C. Annoying Present
time limit per test
2 seconds
memory limit per test
256 megabytes
standard input
standard output

Alice got an array of length $$$n$$$ as a birthday present once again! This is the third year in a row!

And what is more disappointing, it is overwhelmengly boring, filled entirely with zeros. Bob decided to apply some changes to the array to cheer up Alice.

Bob has chosen $$$m$$$ changes of the following form. For some integer numbers $$$x$$$ and $$$d$$$, he chooses an arbitrary position $$$i$$$ ($$$1 \le i \le n$$$) and for every $$$j \in [1, n]$$$ adds $$$x + d \cdot dist(i, j)$$$ to the value of the $$$j$$$-th cell. $$$dist(i, j)$$$ is the distance between positions $$$i$$$ and $$$j$$$ (i.e. $$$dist(i, j) = |i - j|$$$, where $$$|x|$$$ is an absolute value of $$$x$$$).

For example, if Alice currently has an array $$$[2, 1, 2, 2]$$$ and Bob chooses position $$$3$$$ for $$$x = -1$$$ and $$$d = 2$$$ then the array will become $$$[2 - 1 + 2 \cdot 2,~1 - 1 + 2 \cdot 1,~2 - 1 + 2 \cdot 0,~2 - 1 + 2 \cdot 1]$$$ = $$$[5, 2, 1, 3]$$$. Note that Bob can't choose position $$$i$$$ outside of the array (that is, smaller than $$$1$$$ or greater than $$$n$$$).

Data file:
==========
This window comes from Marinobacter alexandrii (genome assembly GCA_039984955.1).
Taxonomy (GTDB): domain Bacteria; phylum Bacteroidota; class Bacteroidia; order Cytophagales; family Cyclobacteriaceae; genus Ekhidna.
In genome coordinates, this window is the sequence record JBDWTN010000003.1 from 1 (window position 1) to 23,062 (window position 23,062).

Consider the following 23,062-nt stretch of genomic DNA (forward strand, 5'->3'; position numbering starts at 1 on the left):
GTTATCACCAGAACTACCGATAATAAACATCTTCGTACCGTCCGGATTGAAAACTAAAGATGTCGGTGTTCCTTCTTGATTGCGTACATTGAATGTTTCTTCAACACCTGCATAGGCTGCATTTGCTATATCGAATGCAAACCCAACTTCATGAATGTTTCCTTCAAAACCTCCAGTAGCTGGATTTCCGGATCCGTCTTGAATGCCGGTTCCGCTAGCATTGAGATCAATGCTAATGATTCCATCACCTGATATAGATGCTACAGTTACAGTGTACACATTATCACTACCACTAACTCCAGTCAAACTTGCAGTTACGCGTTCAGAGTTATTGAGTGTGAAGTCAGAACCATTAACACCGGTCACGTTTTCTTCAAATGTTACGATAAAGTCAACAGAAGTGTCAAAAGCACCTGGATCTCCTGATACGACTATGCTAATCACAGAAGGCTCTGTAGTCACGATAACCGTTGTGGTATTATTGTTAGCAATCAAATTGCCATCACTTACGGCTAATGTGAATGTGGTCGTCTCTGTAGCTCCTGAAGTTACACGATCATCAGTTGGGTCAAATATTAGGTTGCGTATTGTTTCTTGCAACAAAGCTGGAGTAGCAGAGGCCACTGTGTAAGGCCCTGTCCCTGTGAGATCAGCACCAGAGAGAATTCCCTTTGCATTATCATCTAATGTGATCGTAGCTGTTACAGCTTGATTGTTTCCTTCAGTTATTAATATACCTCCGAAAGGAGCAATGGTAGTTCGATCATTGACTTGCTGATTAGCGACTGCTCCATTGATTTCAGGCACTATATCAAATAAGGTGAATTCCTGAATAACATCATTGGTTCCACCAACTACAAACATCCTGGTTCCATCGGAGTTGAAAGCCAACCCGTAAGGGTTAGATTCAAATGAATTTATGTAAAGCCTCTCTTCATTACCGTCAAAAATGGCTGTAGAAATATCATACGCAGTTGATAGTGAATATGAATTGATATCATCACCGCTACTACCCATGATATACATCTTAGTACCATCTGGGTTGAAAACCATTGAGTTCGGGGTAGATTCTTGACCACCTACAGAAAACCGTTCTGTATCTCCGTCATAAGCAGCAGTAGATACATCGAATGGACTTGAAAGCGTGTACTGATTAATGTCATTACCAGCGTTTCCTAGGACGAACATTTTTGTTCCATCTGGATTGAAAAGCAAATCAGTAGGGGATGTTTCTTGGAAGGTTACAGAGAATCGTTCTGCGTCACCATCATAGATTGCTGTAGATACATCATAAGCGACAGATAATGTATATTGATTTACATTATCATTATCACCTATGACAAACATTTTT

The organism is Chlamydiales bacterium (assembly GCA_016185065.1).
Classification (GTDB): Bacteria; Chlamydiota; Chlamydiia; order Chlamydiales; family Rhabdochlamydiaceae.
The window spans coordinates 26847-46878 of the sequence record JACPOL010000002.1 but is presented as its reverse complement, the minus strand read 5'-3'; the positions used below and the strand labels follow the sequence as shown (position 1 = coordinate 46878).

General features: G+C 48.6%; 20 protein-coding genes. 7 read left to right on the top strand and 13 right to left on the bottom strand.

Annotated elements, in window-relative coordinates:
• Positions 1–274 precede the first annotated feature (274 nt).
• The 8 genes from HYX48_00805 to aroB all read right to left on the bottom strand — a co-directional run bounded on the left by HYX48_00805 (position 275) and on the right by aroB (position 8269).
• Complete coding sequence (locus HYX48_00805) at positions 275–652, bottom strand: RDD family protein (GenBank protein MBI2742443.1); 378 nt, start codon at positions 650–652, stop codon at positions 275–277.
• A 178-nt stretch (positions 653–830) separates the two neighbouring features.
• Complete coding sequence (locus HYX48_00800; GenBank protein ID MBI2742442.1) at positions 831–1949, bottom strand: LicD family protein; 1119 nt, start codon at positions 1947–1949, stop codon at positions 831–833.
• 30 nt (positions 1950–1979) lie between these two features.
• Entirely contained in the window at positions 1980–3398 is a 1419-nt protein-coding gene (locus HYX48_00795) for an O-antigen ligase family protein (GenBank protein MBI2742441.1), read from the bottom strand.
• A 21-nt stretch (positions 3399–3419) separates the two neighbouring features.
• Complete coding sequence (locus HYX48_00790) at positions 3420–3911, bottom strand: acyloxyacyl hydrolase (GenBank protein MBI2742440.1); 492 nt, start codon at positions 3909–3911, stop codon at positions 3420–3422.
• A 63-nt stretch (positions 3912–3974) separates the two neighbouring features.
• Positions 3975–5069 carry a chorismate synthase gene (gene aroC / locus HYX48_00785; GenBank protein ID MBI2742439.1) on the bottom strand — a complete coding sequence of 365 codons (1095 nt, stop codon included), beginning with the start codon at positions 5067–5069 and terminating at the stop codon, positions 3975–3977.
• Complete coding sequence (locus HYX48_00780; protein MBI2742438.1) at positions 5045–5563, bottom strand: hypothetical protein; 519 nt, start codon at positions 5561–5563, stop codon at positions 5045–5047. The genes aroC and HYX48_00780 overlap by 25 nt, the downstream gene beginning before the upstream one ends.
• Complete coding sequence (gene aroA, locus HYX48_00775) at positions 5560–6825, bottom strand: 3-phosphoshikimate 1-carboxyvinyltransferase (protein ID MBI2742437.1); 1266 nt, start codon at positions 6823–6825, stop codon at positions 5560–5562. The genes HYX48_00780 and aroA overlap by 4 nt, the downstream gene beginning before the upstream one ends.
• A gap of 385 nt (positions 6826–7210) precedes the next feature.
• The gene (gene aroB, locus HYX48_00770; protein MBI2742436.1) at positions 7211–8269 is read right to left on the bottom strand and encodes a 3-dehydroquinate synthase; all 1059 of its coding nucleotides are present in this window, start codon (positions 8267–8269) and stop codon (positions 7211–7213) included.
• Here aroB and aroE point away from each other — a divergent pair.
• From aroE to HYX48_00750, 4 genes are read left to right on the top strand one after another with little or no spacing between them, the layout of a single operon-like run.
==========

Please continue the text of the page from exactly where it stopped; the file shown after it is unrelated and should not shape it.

Alice will be the happiest when the elements of the array are as big as possible. Bob claimed that the arithmetic mean value of the elements will work fine as a metric.

What is the maximum arithmetic mean value Bob can achieve?


The first line contains two integers $$$n$$$ and $$$m$$$ ($$$1 \le n, m \le 10^5$$$) — the number of elements of the array and the number of changes.

Each of the next $$$m$$$ lines contains two integers $$$x_i$$$ and $$$d_i$$$ ($$$-10^3 \le x_i, d_i \le 10^3$$$) — the parameters for the $$$i$$$-th change.


Print the maximal average arithmetic mean of the elements Bob can achieve.

Your answer is considered correct if its absolute or relative error doesn't exceed $$$10^{-6}$$$.

2 3
-1 3
0 0
-1 -4
3 2
0 2
5 0